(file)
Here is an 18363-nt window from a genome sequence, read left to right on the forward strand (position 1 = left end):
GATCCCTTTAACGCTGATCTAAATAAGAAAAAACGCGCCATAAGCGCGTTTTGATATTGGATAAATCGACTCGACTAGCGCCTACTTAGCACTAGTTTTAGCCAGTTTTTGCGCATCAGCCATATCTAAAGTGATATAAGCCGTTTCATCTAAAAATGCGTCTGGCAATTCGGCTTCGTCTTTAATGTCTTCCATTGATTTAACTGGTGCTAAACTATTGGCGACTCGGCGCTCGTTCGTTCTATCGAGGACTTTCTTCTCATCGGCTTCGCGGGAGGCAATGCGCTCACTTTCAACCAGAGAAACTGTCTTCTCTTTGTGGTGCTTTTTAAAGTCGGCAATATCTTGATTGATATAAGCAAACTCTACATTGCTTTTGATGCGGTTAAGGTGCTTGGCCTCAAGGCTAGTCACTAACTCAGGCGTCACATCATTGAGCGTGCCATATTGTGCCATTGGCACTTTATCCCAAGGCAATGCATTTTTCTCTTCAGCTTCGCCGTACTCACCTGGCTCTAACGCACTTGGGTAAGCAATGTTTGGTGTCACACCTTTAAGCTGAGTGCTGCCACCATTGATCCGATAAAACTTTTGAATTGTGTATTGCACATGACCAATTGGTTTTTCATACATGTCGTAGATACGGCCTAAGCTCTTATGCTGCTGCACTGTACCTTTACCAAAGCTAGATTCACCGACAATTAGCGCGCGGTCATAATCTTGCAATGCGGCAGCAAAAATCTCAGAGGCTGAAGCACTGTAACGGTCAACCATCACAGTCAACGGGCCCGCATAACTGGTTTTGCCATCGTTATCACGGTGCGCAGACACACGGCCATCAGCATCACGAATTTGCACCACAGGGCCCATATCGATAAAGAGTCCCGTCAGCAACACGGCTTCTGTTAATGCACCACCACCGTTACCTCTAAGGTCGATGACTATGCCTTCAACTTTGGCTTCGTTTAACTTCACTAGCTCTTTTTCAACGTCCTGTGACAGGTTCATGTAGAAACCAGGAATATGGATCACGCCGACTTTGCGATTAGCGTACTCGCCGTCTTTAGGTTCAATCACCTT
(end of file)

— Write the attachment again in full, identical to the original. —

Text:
Here is an 18363-nt window from a genome sequence, read left to right on the forward strand (position 1 = left end):
GATCCCTTTAACGCTGATCTAAATAAGAAAAAACGCGCCATAAGCGCGTTTTGATATTGGATAAATCGACTCGACTAGCGCCTACTTAGCACTAGTTTTAGCCAGTTTTTGCGCATCAGCCATATCTAAAGTGATATAAGCCGTTTCATCTAAAAATGCGTCTGGCAATTCGGCTTCGTCTTTAATGTCTTCCATTGATTTAACTGGTGCTAAACTATTGGCGACTCGGCGCTCGTTCGTTCTATCGAGGACTTTCTTCTCATCGGCTTCGCGGGAGGCAATGCGCTCACTTTCAACCAGAGAAACTGTCTTCTCTTTGTGGTGCTTTTTAAAGTCGGCAATATCTTGATTGATATAAGCAAACTCTACATTGCTTTTGATGCGGTTAAGGTGCTTGGCCTCAAGGCTAGTCACTAACTCAGGCGTCACATCATTGAGCGTGCCATATTGTGCCATTGGCACTTTATCCCAAGGCAATGCATTTTTCTCTTCAGCTTCGCCGTACTCACCTGGCTCTAACGCACTTGGGTAAGCAATGTTTGGTGTCACACCTTTAAGCTGAGTGCTGCCACCATTGATCCGATAAAACTTTTGAATTGTGTATTGCACATGACCAATTGGTTTTTCATACATGTCGTAGATACGGCCTAAGCTCTTATGCTGCTGCACTGTACCTTTACCAAAGCTAGATTCACCGACAATTAGCGCGCGGTCATAATCTTGCAATGCGGCAGCAAAAATCTCAGAGGCTGAAGCACTGTAACGGTCAACCATCACAGTCAACGGGCCCGCATAACTGGTTTTGCCATCGTTATCACGGTGCGCAGACACACGGCCATCAGCATCACGAATTTGCACCACAGGGCCCATATCGATAAAGAGTCCCGTCAGCAACACGGCTTCTGTTAATGCACCACCACCGTTACCTCTAAGGTCGATGACTATGCCTTCAACTTTGGCTTCGTTTAACTTCACTAGCTCTTTTTCAACGTCCTGTGACAGGTTCATGTAGAAACCAGGAATATGGATCACGCCGACTTTGCGATTAGCGTACTCGCCGTCTTTAGGTTCAATCACCTT